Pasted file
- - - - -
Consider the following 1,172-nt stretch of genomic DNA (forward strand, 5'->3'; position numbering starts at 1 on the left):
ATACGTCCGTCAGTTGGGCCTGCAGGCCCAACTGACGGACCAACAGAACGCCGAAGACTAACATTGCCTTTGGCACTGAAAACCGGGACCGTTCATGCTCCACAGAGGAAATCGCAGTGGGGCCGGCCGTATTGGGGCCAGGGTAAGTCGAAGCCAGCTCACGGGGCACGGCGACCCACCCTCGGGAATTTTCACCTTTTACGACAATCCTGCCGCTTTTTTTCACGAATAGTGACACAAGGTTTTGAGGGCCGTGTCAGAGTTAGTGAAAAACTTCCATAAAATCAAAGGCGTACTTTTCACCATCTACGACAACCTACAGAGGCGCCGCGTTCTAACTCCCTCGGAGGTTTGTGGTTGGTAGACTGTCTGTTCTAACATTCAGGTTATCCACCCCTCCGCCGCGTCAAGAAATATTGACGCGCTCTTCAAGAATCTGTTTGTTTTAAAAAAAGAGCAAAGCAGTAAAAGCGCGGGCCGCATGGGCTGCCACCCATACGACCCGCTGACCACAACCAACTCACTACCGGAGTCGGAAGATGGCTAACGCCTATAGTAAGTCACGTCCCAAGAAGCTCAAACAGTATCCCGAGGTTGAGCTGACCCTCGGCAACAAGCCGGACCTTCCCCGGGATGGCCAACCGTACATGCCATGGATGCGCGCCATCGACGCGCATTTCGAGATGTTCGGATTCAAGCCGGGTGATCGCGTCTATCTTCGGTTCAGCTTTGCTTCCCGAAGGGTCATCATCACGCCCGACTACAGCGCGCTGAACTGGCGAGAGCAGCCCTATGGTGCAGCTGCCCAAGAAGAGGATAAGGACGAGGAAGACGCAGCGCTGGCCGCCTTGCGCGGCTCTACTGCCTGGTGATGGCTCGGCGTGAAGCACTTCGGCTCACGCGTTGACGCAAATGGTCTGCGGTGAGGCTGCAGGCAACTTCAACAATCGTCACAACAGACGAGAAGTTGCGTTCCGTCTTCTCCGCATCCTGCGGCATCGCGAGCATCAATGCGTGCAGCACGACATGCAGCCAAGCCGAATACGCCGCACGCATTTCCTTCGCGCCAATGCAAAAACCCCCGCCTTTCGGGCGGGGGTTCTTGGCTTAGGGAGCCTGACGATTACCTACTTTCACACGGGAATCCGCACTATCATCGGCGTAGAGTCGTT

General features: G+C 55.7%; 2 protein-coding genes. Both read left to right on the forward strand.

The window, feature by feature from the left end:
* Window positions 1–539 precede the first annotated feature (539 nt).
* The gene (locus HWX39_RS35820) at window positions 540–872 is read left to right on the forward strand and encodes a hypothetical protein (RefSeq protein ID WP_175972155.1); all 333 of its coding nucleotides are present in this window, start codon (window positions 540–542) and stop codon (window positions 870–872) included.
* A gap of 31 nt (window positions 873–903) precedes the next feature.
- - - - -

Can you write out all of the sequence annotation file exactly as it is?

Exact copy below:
Consider the following 1,172-nt stretch of genomic DNA (forward strand, 5'->3'; position numbering starts at 1 on the left):
ATACGTCCGTCAGTTGGGCCTGCAGGCCCAACTGACGGACCAACAGAACGCCGAAGACTAACATTGCCTTTGGCACTGAAAACCGGGACCGTTCATGCTCCACAGAGGAAATCGCAGTGGGGCCGGCCGTATTGGGGCCAGGGTAAGTCGAAGCCAGCTCACGGGGCACGGCGACCCACCCTCGGGAATTTTCACCTTTTACGACAATCCTGCCGCTTTTTTTCACGAATAGTGACACAAGGTTTTGAGGGCCGTGTCAGAGTTAGTGAAAAACTTCCATAAAATCAAAGGCGTACTTTTCACCATCTACGACAACCTACAGAGGCGCCGCGTTCTAACTCCCTCGGAGGTTTGTGGTTGGTAGACTGTCTGTTCTAACATTCAGGTTATCCACCCCTCCGCCGCGTCAAGAAATATTGACGCGCTCTTCAAGAATCTGTTTGTTTTAAAAAAAGAGCAAAGCAGTAAAAGCGCGGGCCGCATGGGCTGCCACCCATACGACCCGCTGACCACAACCAACTCACTACCGGAGTCGGAAGATGGCTAACGCCTATAGTAAGTCACGTCCCAAGAAGCTCAAACAGTATCCCGAGGTTGAGCTGACCCTCGGCAACAAGCCGGACCTTCCCCGGGATGGCCAACCGTACATGCCATGGATGCGCGCCATCGACGCGCATTTCGAGATGTTCGGATTCAAGCCGGGTGATCGCGTCTATCTTCGGTTCAGCTTTGCTTCCCGAAGGGTCATCATCACGCCCGACTACAGCGCGCTGAACTGGCGAGAGCAGCCCTATGGTGCAGCTGCCCAAGAAGAGGATAAGGACGAGGAAGACGCAGCGCTGGCCGCCTTGCGCGGCTCTACTGCCTGGTGATGGCTCGGCGTGAAGCACTTCGGCTCACGCGTTGACGCAAATGGTCTGCGGTGAGGCTGCAGGCAACTTCAACAATCGTCACAACAGACGAGAAGTTGCGTTCCGTCTTCTCCGCATCCTGCGGCATCGCGAGCATCAATGCGTGCAGCACGACATGCAGCCAAGCCGAATACGCCGCACGCATTTCCTTCGCGCCAATGCAAAAACCCCCGCCTTTCGGGCGGGGGTTCTTGGCTTAGGGAGCCTGACGATTACCTACTTTCACACGGGAATCCGCACTATCATCGGCGTAGAGTCGTT

General features: G+C 55.7%; 2 protein-coding genes. Both read left to right on the forward strand.

The window, feature by feature from the left end:
* Window positions 1–539 precede the first annotated feature (539 nt).
* The gene (locus HWX39_RS35820) at window positions 540–872 is read left to right on the forward strand and encodes a hypothetical protein (RefSeq protein ID WP_175972155.1); all 333 of its coding nucleotides are present in this window, start codon (window positions 540–542) and stop codon (window positions 870–872) included.
* A gap of 31 nt (window positions 873–903) precedes the next feature.